Connect the dots: First, Hillary counseled the president to establish regime change in Libya, the easiest target for such change. Then, with that success weighing on Assad’s fears, the State Department advised seeking regime change in Syria, emphasizing to the president that overthrowing the Assad regime would be essential to his establishment of a nuclear agreement with Iran. The theory was that Assad’s newfound fears from the regime change in Libya coupled with US empowered opposition in his own country, would get him to step down. Underlying the whole plan for regime change in Syria is the motive of weakening Iran, calming Israel and transforming the entire Middle East.

(Note if you look it up that the Wikileaks document shows dates that refer to when the document was unclassified, not when written. The date of the State Department’s creation of this document can be determined by its content: “the talks between the world’s major powers and Iran that began in Istanbul this April and will continue in Baghdad in May.” The switch from past tense to future tense dates the document sometime between April, 2012, which is when the talks began in Istanbul, and May, 2012, when they continued in Baghdad.)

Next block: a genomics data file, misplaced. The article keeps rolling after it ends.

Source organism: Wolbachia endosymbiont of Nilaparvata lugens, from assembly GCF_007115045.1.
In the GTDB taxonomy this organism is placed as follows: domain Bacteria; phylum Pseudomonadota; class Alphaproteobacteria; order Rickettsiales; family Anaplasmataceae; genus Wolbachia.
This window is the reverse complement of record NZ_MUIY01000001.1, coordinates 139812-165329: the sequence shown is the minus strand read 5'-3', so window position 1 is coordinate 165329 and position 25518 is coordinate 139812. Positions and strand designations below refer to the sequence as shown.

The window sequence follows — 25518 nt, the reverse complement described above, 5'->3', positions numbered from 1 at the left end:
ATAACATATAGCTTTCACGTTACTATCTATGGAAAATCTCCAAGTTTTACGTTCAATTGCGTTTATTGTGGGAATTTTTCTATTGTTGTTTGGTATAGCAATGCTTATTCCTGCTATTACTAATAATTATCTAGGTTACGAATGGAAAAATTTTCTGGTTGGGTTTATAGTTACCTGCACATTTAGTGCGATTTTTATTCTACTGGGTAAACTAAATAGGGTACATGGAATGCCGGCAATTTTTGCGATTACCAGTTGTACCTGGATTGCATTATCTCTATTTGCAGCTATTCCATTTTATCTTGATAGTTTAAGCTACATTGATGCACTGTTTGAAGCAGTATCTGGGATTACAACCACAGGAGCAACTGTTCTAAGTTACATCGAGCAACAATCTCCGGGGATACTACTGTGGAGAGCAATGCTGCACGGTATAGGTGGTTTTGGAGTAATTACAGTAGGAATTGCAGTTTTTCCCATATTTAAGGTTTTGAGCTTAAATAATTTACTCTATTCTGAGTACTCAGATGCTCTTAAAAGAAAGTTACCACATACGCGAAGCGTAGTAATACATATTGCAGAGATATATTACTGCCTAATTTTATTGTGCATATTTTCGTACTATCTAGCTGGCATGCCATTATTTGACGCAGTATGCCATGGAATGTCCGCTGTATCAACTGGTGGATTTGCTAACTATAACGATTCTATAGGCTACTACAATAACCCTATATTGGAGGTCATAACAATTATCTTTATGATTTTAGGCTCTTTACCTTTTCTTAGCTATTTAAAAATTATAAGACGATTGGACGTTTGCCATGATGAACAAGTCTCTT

That same document provides evidence the connection between Hillary’s War in Libya and the next war in Syria clearly became a part the Department of State’s strategy under Hillary: (Note how it states that Libya was an easier case, following the wording in the advice Hillary had been given by Blumenthal about overthrowing Qaddafi as a way to make regime change in Syria more accomplishable.) (Read more: The Great Recession Blog, 10/09/2016)